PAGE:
Found July 29, 2012 on Pass The Pill:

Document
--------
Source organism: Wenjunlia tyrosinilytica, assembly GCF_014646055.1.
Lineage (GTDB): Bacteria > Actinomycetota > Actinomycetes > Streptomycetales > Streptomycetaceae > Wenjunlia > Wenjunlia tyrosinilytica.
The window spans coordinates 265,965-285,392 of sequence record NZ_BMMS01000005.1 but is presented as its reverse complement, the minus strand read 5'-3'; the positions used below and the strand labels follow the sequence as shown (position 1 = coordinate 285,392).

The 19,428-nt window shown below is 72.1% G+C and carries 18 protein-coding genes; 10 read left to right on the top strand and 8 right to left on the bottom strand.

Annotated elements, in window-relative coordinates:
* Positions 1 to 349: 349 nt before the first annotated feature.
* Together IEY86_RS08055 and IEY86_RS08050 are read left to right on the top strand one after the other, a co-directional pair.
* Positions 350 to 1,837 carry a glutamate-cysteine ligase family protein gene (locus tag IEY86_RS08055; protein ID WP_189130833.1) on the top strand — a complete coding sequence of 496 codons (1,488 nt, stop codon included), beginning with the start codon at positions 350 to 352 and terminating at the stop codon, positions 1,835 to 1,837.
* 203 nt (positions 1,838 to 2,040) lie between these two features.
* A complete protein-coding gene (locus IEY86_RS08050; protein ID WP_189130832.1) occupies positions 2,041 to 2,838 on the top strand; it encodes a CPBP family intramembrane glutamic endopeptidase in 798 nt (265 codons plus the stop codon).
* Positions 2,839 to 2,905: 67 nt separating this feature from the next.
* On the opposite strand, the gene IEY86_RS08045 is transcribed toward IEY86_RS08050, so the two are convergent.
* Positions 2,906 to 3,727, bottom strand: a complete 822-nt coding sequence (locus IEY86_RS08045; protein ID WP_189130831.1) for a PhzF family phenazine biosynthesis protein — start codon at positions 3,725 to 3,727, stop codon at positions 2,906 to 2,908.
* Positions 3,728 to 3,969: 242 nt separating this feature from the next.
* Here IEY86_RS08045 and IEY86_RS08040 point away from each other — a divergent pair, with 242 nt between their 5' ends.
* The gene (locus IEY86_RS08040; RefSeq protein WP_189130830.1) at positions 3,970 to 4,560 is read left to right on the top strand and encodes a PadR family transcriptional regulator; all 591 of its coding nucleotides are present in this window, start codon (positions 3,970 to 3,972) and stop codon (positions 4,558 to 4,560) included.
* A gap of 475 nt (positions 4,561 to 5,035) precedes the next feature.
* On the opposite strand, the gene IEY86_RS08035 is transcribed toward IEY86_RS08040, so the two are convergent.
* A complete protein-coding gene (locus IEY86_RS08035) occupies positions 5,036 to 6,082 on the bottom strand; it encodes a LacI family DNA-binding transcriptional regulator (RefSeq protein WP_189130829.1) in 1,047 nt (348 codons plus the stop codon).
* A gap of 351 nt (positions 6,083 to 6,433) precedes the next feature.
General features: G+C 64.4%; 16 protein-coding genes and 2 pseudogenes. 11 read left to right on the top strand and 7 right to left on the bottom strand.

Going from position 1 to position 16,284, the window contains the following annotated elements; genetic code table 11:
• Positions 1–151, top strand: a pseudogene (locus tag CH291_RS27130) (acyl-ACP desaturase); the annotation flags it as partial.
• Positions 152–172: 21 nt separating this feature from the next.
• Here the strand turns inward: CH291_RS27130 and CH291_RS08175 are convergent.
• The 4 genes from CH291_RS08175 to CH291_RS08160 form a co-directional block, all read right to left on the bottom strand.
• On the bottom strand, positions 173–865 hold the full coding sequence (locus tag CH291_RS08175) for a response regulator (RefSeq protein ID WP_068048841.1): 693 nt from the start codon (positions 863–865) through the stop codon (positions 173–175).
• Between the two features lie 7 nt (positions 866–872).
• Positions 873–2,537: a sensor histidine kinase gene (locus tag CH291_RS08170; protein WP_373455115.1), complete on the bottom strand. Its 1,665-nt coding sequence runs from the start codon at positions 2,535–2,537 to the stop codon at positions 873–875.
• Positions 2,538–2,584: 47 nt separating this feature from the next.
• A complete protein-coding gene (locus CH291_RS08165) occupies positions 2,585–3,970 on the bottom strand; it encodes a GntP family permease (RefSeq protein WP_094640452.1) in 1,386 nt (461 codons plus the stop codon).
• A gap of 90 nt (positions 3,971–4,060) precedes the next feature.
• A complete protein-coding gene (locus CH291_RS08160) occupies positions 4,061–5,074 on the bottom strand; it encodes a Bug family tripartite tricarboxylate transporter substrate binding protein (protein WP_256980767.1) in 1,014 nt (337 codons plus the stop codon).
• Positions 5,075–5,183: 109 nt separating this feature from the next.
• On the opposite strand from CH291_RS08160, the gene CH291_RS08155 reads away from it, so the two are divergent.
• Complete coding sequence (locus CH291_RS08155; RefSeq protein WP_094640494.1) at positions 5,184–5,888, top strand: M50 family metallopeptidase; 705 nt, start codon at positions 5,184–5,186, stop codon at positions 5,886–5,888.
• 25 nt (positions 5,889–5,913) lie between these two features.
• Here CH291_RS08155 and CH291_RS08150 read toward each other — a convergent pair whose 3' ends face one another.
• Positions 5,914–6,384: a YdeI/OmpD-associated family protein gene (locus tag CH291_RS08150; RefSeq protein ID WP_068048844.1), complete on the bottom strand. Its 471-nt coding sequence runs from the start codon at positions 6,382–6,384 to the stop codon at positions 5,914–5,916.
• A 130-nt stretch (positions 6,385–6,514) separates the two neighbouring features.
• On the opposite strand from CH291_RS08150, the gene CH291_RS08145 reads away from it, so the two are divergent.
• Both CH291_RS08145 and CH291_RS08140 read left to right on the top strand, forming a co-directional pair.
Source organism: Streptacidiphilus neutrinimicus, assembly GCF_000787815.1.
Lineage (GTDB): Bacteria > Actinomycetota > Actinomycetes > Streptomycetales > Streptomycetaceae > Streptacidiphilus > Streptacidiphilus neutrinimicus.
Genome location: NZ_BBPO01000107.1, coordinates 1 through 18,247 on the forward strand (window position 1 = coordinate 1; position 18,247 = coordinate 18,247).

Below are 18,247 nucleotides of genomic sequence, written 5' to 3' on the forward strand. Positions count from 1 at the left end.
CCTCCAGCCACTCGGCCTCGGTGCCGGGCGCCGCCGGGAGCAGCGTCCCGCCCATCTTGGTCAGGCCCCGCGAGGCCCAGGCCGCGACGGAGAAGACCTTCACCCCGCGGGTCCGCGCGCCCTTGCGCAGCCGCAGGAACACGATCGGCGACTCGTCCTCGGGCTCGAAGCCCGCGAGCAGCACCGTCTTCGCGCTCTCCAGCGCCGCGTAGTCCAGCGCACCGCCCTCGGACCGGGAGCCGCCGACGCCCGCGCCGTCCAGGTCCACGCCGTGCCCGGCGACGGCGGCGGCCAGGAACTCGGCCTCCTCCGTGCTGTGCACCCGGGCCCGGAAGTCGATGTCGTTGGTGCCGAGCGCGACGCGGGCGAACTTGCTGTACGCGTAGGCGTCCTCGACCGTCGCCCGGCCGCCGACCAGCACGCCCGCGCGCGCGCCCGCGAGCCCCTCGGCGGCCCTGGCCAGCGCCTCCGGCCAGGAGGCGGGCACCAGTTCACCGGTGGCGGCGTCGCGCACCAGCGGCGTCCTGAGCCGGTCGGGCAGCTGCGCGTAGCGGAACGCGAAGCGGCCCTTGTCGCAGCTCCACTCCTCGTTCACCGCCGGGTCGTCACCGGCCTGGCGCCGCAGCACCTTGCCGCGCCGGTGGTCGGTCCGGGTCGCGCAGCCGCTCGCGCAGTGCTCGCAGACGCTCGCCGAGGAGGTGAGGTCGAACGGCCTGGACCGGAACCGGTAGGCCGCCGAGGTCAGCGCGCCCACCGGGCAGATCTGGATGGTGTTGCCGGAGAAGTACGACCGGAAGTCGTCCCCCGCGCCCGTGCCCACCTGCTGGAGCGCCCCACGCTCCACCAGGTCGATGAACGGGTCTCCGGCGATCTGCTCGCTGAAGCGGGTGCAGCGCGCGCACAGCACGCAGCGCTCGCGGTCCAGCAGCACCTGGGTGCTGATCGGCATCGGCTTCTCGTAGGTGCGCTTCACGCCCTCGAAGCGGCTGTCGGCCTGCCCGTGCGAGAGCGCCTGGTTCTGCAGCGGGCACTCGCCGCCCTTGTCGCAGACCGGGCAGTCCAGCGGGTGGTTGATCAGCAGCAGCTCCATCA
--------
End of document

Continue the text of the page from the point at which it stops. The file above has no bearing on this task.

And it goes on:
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Greg Popovich & Tony Parker – Photo Credit: Tiago Hammil Imagine having a job where all of your employees made more money than you. The best of your employees has more power and influence within the organization. Your subordinates also have guaranteed contracts, which means that you can’t fire them for poor performance (well you could, but you will still have to pay them). On top of all of that, part of your job is to be the scapegoat and fall guy for the entire organization if things don’t go so well, whether it’s your fault or not. Doesn’t sound like a dream job, does it? Well, this is the life of an NBA Head Coach. There are only 29 head coaching positions in the NBA (some would argue that there are actually 30, but I’m not counting the Bobcats) and 4,876,135 people that dream of someday having one of those coveted jobs. Needless to say, this is an extremely difficult job to get and an even more difficult job to keep. The average tenure of an NBA head coach is roughly 3 years. This means that every three years nearly every team in the league has changed coaches. Take a second and think about your favorite team. Do they have the same coach that they had three years ago? The average NBA coach may only last three years, but the truly great ones stand the test of time. Coaches like Phil Jackson, Jerry Sloan, Red Auerbach, and Pat Riley became legends because they figured out a way to have long term success in a league that tosses coaches out like yesterday’s trash if they have a five game losing streak. To be successful as an NBA coach, one must be able to manage superstar players with gigantic egos, convince role players to play their roles, devise strategies and schemes that maximize the ability of the team, and convince the team to play harder and smarter than their opponents on a nightly basis. Let’s take a look at the coaches who stand head and shoulders above their peers in the game today.   #1 Greg Popovich (San Antonio Spurs) He may have less personality than Tim Duncan, but Greg Popovich has led the San Antonio Spurs to four NBA Championships since 1999. That accomplishment in itself is enough to ensure that he will someday be enshrined in the Naismith Memorial Basketball Hall of Fame. What’s just as remarkable as the four titles is the fact that Popovich has led the Spurs to the playoffs for 15 consecutive seasons. While Popovich has been extremely fortunate to have the greatest power forward in NBA history (Tim Duncan) during this entire run, he has had to constantly adjust the pieces that have surrounded Duncan. Popovich won his first title with a core of players that included David Robinson, Avery Johnson, and Sean Elliot. As those players moved on to retirement, Popovich replaced them with the likes of Tony Parker, and Manu Ginobili. Neither Parker or Ginobili were “can’t miss” lottery picks coming into the league. Parker was the 28th overall pick in the 2001 draft, and Ginobli wasn’t picked until the 57th selection of the 1999 draft, yet Popovich was able to quickly figure out ways to exploit their strengths and make them NBA stars. Their current core of Duncan, Parker, and Ginobili has been surrounded by a rotating cast of supporting players that always seem to the specific roles needed by the team. Duncan is certainly getting close to retirement, but as long as Pop is around the Spurs will always be a legit contender each and every year.   #2 Doc Rivers (Boston Celtics) What do you get when you combine a defensive minded superstar who never wants to be considered the first option on offense, a shoot first, second, and third drama queen of a small forward who doesn’t believe in playing defense, the greatest shooter in NBA history (whose play is better when playing off the ball than when he has to create his own shot), and A young, brash, and creative point guard  who sees the court better than anyone in NBA history but has an ego that makes Kobe Bryant seem humble? When Doc Rivers is the coach you get an NBA champion. Doc Rivers has been absolutely masterful with the Boston Celtics. He has led them to an NBA Championship, and another NBA Finals appearance in which they lost. Doc may have done his best coaching job to date in the 2011-2012 season despite missing the Finals. In a lockout shortened season when nearly every key player in the rotation missed games at some point due to injury, Rivers found a way to get this team to the Eastern Conference Finals. During their post-season run players such as Ryan Hollins, Greg Stiemsma, and Marquis Daniels were being counted on in key minutes, yet they still made a deep playoff run. The bottom line is that the 2011-2012 Boston Celtics (that were under .500 at the all-star break) had no business making it to the Conference Finals. But the brilliant coaching of Doc Rivers and the phenomenal and consistent play of Kevin Garnett and Rajon Rondo made sure that they were still viable contenders even though everything else that could have gone wrong this past season, indeed did.   #3 George Karl (Denver Nuggets) We really can’t hold the fact that George Karl hasn’t won a championship against him, simply because he has never had a team talented enough to win one. Well he did lead the 1995-1996 Seattle SuperSonics to the NBA Finals where they faced Michael Jordan’s Bulls, so we all know that they didn’t really have a chance of winning that series. Karl knows basketball and knows how to get his teams to play the right way. Only Karl could lose a superstar the caliber of Carmelo Anthony and not get anything close to his talent back, yet improve the team. If you look at the Nuggets roster today, it is obvious that the whole is definitely better than the sum of their parts. Under Karl’s tutelage Ty Lawson has become a better than average point guard, and Danilo Gallinari is on the verge of becoming a star. Arron Afflalo and Kenneth Faried are also much better players than anyone ever thought they’d be at this point in their young careers. When players play for Karl they have a tendency to play above their natural abilities. As further proof of his greatness, I am willing to bet that Karl will turn underachiever Javale McGee into a legitimate basketball player. Just wait and see.   #4 Rick Adelman (Minnesota Timberwolves) Let me start by saying that the Timberwolves will make the playoffs next season. Now on to why Adelman is one of the top five coaches in the game today. In his 21 seasons as an NBA head coach, Rick Adelman has finished below .500 only 4 times. Everywhere he has gone, he has made the team better. He led the Portland Trailblazers to two NBA Finals, and also had the Sacramento Kings one win away from the 2002 NBA Finals. Then the NBA “allegedly” intervened and gave the series to the Lakers. The fact that he is a former player and has won at every stop in his coaching career gives Adelman instant credibility in the locker room.   #5 Scott Brooks (Oklahoma City Thunder) I thought long and hard about who deserved the final spot on this list. There were several deserving candidates, but after careful consideration, Scott Brooks definitely deserves the final spot. While it may be true that Brooks coaches the most talented young core of individuals in the league, he has done a lot to develop them into a great team. When the whole world was knocking Russell Westbrook’s ability to play point guard, Brooks stuck with him and is now reaping the rewards of that decision. Brooks has also convinced his players to play within themselves and not try to do things that they aren’t capable of doing well. For instance, you never see Kendrick Perkins trying to shoot a three pointer like Andrew Bynum. Serge Ibaka also sticks to shots within his range and concentrates on playing defense. The primary scorers on that team are Durant, Westbrook, and Harden, so logically they also take the most shots. The Thunder play extremely hard for their coach, and thrive in the culture of accountability and continuous improvement that Brooks has created in the organization. As a team, Oklahoma City currently has two flaws. They lack an inside scoring presence and they don’t play great defense. I have no doubt that these two issues will be addressed during the offseason and in training camp. Next season I fully expect improvement in both areas. I have that much confidence in Brooks’ ability. The fact that he has improved the Thunder’s winning percentage from  .280 to .712 in just three seasons tells me that he knows how to identify and correct weaknesses.   NOW FOR MY BALLER AND SCRUB OF THE WEEK: Baller: NBA Schedule Makers – The NBA decided to get right to it and open the season with the most heated rivalry in the game today. We all know that Boston and Miami hate each other. We also know that Paul Pierce hates playing LeBron James just as much as every guard on Miami’s team hates to see Rajon Rondo entering the arena. This is a heated rivalry that will only be intensified next year because of that Ray Allen guy. As a Celtics’ fan, I thought it was time to say goodbye to Allen. However, Miami is the last place that I wanted to see him end up. It’s not an accident that he ended up playing for Boston’s most bitter rival; he definitely has some ill feelings toward some in the Celtics organization. I’m looking forward to this game, and I’m sure it will draw television ratings to rival last year’s finals. Scrubs: Kobe Bryant and LeBron James – A couple of weeks ago Kobe Bryant (who I hate) said out loud that this year’s Olympic team could beat The Dream Team. That was obviously a stupid thing to say. Earlier this week, LeBron obviously drank some of the same “stupid juice” that Kobe had been sipping and echoed those same sentiments. I’m not going to go into all the reasons that both of them are wrong or the ways in which the Dream Team would dismantle them. I’m simply going to say that the only player on this year’s Olympic Team that would start on the Dream Team is LeBron James. Also, I think it would be absolutely hysterical to see Tyson Chandler try to play against David Robinson and Patrick Ewing. That’s as far as this analysis needs to go, so I’ll stop here and just call Kobe and LeBron scrubs for being so utterly stupid.   By: Carlos Edwards (on twitter @scashhomey) The post Top 5 Current NBA Coaches appeared first on Pass The Pill.